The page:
Hyde first turned to Joey Krehbiel, who pitched in two of the previous three games (and not particularly well). Trusting Krehbiel with a bases-loaded situation seemed like a disaster waiting to happen, and indeed it turned out to be, though the O’s didn’t have a lot of good options. Tommy Pham greeted him with a single to center field to plate two, and Cedric Mullins inexplicably tried to throw out the runner at third, allowing Pham to take second base. That convinced Hyde to intentionally walk Rafael Devers to re-load the bases, only for Krehbiel to walk Xander Bogaerts to force home another run. Verdugo, batting for the second time in the inning, finished the six-run frame with a sac fly, making it an 8-3 game.
Then, for one glorious half-inning, this otherwise torturous ballgame took an awesome turn, as the O’s pulled off a stupendous rally in the fourth to erase the entire deficit. Ramón Urías led off with a booming home run against Wacha, his 16th of the year, and Rougned Odor followed with a single. Austin Hays then lashed a shot off the Monster for an RBI triple, the Birds’ third three-bagger of the game.
Sox manager Alex Cora pulled the ineffective Wacha after 3.1 innings, but reliever Matt Strahm was no better, promptly serving up a Mullins RBI single to cut the gap to 8-6. Santander took care of the rest. The Birds left fielder walloped a no-doubter two-run homer into the Monster seats, his second dinger of the game, knotting the game at 8-8.
How hot is Anthony right now? He’s hit multiple home runs in three of his last four games. This was also the fourth time this year he’s homered from both sides of the plate in the same game. He’s only the second player in MLB history to do so four times in a season (joining the Padres’ Ken Caminiti in 1996).
What a comeback! Brand new ballgame! Maybe now the Orioles’ pitchers can buckle down and get some outs aaaaaaaaand...they immediately coughed up five runs of their own in the bottom of the fourth. Oh, come on! It was an absolute travesty of an inning that featured three pitchers, two of whom — Krehbiel and Jake Reed — didn’t get anybody out. It also featured not one but two errors by Odor at second base, who’s been having an atrocious defensive series in Boston so far. And of course, it featured another bases-loaded hit-by-pitch (this time by Reed, on Pham) that scored a run. When the dust settled, the Orioles were in a huge hole again, 13-8.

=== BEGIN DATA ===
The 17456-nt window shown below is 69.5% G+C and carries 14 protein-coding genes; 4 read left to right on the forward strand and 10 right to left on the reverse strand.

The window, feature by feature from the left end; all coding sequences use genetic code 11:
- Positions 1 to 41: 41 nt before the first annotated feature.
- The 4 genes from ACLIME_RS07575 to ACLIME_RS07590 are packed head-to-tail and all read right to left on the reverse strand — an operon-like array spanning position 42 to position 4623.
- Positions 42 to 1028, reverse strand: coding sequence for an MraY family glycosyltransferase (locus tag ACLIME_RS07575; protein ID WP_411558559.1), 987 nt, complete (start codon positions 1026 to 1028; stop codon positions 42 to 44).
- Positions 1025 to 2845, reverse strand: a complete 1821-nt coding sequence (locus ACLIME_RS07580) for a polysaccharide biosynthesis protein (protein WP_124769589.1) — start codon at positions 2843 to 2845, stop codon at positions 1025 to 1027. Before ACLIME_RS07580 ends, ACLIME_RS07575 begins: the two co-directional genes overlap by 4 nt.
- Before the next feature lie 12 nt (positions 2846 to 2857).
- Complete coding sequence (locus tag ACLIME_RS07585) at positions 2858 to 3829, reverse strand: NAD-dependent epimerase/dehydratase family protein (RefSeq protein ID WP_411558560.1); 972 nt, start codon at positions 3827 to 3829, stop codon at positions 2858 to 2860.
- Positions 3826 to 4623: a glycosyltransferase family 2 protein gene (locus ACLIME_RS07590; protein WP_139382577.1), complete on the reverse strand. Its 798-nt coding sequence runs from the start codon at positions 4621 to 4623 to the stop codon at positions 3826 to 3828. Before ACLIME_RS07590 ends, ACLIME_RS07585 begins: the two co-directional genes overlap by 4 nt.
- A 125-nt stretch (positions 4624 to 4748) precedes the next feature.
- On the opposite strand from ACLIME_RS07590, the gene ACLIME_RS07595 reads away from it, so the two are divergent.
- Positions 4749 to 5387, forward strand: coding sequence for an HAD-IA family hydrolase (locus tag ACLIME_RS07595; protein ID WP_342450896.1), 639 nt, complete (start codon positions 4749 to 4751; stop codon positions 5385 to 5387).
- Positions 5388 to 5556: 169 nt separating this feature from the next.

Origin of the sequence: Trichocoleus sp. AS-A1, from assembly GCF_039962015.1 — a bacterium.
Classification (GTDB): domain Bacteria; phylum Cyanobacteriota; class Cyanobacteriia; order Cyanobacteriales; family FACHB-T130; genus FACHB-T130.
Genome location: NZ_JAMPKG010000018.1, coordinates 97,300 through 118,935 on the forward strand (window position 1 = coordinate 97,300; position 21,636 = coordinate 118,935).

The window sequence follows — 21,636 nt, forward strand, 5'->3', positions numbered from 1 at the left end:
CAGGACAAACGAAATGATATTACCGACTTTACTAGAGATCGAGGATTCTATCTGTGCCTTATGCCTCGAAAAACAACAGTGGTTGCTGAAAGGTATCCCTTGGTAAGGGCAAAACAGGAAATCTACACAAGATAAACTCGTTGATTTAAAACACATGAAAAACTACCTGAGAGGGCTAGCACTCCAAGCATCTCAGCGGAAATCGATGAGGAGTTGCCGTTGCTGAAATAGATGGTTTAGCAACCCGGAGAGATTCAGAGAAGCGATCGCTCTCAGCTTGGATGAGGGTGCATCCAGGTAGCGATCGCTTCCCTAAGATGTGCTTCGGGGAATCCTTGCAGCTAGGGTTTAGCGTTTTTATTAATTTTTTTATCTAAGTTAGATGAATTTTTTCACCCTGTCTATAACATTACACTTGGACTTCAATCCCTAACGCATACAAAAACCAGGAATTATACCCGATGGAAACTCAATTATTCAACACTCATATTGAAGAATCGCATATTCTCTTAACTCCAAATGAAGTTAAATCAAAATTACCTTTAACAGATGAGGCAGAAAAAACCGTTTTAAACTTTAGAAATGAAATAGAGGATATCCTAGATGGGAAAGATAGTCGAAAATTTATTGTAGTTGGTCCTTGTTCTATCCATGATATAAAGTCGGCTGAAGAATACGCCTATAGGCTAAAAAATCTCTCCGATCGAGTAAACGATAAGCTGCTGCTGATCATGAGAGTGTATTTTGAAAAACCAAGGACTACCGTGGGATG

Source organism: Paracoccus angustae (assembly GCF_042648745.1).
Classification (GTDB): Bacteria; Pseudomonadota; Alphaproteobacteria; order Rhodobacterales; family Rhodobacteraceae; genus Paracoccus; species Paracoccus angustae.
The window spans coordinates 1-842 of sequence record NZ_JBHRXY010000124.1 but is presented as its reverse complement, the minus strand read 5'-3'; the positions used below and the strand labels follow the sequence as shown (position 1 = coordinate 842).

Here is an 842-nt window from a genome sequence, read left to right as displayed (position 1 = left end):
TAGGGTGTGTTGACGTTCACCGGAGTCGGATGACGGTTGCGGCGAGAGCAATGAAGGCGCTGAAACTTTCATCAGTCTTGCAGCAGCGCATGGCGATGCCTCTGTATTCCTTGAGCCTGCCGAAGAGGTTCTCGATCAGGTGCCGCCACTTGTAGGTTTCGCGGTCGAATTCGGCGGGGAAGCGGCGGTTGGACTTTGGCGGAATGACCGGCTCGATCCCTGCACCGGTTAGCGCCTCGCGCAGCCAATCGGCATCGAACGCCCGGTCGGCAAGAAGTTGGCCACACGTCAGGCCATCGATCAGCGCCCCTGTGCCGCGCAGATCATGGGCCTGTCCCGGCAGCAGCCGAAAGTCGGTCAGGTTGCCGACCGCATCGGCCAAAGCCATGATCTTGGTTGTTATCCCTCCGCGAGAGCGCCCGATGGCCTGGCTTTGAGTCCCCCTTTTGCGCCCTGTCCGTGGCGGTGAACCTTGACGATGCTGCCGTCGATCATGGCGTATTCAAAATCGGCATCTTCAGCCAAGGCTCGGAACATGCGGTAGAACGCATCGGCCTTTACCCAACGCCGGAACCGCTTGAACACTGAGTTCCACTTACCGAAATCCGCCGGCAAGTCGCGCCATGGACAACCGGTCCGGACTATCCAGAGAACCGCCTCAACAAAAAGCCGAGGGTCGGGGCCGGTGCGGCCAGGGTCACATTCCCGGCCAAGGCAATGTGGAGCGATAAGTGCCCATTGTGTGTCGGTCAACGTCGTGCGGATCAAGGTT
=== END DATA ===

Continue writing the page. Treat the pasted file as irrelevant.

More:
“That is the end of the fourth inning. Let us never speak of it again,” intoned MASN announcer Kevin Brown. Oops! Sorry, Kevin. But technically I didn’t speak of it, I only wrote of it. It was now 9:35 after four innings of a game that had begun at 7:10. What a mess.
Thankfully, the game slightly picked up the pace from there, with only one run scored for either team in the final four and a half innings (that on an Odor RBI single in the seventh to plate Jorge Mateo, whose double was the Orioles’ ninth extra-base hit of the game). The O’s patchwork bullpen managed to keep it together after the fourth, with DL Hall, Bryan Baker, Cionel Perez, and Dillon Tate combining for five scoreless innings. The Orioles are going to have to make a bullpen roster move or two tomorrow, one would think.
The O’s had one more chance at a miraculous rally in the ninth, loading the bases against Matt Barnes to bring up Hays as the potential tying run. But Austin grounded to short for a game-ending double play, putting this debacle of a game to bed.
Adding to the misery, the Orioles may have lost Ramón Urías for the season after he limped off the field in the fifth in obvious pain. Urías had only just returned to the lineup after missing the last two games with neck/shoulder spasms.
It was that kind of night, folks. Let’s just be glad that this kind of game is the exception, rather than the rule, for the 2022 Orioles.